Toke, when you've got it, which you obviously have, format doesn't matter. You adapt to the 'beast' in hand every time, as you have often proved.
I would suggest one thing: try shooting some Ektachrome and scan it. If you have a good lab, they are consistent and you learn what to expect from your film.
I say this despite loving b/w and the reason is that processing b/w film yourself is great if there's a good throughput, but not so charming if there is a gap between goes. I used to do everything in D76+1; it worked like a dream, but when I gave up doing it professionally I rapidly ran into problems: the conc. solution goes off quite soon and consistent results become hit and miss, and you can't afford that if you take it seriously. That stuff has to be made, used and dumped as quickly as possible. I then tried to use those tiny Neofin containers and I could never get it together with the look I got - it just didn't work for me at all, so in my case, the reliability that one should get from those secure little doses wasn't really helpful. Ektachrome can give you the best of both worlds; I used to say that about Kodachrome on 35mm (I never used it, but I'm informed that 120 Kodachrome sucked, depending on batch.)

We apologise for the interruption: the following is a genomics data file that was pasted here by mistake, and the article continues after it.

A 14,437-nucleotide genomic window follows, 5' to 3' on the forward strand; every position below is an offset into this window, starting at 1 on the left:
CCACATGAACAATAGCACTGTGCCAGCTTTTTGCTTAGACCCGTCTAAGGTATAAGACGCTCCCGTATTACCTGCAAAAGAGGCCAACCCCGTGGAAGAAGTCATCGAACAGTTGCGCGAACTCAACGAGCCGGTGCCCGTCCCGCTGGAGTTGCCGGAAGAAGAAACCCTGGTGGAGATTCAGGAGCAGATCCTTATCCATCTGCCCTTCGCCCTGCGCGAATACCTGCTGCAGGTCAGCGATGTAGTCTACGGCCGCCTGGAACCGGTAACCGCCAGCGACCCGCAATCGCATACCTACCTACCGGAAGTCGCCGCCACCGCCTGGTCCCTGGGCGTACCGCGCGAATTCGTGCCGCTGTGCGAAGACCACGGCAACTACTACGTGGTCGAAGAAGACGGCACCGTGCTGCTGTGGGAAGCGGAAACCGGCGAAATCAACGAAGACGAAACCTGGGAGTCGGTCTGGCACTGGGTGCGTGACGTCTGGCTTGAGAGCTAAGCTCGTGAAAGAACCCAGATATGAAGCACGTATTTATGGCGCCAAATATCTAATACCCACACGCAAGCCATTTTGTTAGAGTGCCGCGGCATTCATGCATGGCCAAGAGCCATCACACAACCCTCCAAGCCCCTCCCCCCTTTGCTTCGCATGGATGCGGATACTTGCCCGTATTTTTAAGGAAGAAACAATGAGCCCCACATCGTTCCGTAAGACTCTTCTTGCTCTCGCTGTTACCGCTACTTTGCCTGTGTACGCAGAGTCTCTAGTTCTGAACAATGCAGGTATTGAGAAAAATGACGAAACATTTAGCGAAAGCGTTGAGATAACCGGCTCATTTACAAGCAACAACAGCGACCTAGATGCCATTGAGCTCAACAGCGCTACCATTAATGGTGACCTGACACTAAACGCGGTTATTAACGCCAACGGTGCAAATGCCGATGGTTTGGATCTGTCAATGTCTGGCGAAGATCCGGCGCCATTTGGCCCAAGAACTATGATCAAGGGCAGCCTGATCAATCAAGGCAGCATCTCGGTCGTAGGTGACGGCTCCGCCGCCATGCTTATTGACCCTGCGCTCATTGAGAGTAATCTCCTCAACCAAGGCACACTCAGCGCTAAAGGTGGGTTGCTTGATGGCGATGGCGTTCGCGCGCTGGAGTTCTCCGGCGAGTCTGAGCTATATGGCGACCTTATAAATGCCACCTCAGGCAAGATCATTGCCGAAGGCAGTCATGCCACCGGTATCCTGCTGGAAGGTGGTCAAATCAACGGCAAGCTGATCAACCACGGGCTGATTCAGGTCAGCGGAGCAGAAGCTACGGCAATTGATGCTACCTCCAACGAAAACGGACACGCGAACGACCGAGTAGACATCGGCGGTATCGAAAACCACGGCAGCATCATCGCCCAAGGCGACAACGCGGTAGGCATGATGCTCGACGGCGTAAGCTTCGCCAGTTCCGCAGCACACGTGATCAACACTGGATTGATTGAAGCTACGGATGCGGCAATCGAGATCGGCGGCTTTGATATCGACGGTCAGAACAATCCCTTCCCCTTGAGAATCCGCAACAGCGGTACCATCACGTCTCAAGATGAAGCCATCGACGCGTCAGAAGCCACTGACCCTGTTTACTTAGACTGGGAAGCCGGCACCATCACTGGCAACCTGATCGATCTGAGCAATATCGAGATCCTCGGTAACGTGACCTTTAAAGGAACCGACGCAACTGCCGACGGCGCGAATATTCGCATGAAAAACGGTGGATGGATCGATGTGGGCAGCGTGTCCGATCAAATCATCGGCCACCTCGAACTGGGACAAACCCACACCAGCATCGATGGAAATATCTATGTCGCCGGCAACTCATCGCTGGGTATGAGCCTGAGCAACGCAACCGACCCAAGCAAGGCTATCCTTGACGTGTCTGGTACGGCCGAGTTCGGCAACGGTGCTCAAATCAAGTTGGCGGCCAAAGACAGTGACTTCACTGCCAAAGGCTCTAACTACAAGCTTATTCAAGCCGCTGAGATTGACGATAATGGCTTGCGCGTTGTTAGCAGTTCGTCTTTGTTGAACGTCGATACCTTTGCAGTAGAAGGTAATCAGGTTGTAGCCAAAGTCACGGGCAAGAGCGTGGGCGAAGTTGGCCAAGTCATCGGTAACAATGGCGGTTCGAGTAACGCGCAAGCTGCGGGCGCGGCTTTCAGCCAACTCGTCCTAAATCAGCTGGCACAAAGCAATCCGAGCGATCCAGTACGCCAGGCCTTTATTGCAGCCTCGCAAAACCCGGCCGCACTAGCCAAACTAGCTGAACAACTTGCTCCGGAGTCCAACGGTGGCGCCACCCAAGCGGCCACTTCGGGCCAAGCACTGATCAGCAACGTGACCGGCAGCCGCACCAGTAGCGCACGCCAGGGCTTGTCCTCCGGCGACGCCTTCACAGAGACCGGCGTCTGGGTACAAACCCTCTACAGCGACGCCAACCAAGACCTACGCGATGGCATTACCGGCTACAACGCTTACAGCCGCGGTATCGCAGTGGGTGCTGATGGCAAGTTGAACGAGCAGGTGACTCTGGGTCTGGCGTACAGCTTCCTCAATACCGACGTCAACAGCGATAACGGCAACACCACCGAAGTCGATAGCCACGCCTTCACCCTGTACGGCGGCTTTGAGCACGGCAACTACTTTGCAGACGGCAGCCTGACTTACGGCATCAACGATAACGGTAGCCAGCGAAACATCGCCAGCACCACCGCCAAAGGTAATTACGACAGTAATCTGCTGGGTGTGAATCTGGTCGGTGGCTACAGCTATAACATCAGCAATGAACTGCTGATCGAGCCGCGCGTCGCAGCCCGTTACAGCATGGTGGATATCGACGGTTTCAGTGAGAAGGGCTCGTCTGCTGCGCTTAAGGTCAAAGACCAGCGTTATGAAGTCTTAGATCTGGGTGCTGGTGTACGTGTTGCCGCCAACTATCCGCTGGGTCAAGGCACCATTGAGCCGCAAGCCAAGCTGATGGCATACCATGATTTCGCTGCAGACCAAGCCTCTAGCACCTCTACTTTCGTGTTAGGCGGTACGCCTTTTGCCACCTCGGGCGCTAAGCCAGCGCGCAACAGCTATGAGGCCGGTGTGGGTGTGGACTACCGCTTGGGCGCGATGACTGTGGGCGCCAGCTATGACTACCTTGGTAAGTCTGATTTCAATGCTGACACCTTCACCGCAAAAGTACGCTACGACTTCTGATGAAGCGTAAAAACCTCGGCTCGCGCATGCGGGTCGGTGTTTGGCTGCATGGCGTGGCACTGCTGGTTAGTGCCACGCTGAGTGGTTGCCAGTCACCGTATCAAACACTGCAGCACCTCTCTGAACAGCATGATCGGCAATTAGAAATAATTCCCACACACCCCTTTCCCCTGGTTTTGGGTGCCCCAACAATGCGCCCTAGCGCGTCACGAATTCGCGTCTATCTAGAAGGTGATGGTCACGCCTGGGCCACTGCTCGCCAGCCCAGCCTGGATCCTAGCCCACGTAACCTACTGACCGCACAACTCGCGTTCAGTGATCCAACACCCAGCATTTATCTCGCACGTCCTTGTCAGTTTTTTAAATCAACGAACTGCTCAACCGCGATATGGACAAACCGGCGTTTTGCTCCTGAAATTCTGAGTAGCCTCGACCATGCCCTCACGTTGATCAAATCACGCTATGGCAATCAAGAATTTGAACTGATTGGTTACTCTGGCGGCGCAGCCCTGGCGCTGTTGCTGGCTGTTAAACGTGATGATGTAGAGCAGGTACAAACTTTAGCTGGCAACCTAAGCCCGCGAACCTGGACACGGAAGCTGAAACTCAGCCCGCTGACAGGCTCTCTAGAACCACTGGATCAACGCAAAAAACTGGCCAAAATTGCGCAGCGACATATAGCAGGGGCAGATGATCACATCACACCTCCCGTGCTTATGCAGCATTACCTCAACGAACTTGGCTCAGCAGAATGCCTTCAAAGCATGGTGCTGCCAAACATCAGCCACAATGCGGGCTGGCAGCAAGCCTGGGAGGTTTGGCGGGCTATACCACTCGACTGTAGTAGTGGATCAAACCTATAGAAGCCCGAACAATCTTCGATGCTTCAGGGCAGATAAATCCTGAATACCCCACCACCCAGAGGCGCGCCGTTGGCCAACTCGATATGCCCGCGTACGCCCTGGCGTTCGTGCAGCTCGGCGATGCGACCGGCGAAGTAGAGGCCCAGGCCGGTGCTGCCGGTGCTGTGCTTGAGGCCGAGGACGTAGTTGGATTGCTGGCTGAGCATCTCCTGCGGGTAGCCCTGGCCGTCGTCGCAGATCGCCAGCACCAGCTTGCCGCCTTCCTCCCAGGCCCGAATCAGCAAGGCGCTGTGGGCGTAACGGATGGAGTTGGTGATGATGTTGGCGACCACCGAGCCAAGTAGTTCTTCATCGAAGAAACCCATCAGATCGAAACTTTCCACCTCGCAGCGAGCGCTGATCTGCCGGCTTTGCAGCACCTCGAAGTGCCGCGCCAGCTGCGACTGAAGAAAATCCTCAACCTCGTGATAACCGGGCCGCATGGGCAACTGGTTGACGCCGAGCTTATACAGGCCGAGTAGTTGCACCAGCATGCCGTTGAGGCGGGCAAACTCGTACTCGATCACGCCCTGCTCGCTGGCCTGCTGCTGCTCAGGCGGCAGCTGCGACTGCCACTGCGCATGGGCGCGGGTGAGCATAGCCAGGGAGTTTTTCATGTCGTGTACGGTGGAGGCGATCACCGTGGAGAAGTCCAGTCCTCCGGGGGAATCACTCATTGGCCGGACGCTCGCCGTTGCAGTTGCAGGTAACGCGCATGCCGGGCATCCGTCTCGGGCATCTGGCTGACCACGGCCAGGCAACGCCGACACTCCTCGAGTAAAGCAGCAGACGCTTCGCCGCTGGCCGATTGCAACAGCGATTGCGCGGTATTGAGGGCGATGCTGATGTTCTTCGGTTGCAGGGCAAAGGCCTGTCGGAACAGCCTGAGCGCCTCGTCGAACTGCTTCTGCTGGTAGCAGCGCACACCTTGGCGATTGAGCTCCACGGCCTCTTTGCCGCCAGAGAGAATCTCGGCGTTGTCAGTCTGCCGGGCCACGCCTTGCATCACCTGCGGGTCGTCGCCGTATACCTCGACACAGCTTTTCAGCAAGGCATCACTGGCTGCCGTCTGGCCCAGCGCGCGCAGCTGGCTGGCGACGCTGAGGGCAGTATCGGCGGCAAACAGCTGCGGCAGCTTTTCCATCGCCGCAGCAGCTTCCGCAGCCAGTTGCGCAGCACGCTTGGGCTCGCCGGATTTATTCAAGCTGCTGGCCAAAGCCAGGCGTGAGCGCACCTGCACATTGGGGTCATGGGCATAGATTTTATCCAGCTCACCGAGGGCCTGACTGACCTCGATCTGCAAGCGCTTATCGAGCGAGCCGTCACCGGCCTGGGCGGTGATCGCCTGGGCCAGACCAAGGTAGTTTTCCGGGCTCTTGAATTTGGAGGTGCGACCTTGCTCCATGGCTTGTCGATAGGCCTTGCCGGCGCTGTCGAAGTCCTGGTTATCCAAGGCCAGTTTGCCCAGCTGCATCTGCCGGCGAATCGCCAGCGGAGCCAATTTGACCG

There is much nonsense spoken and written about the difficulty of 'seeing' in either colour or b/w and how different these disciplines are; well true, but it's all a matter of understanding what a tone is: once you realise that you have to differentiate planes/objects via simple strength of tonality and not with the ease of colour itself, the 'problem' vanishes. Or it damned well should!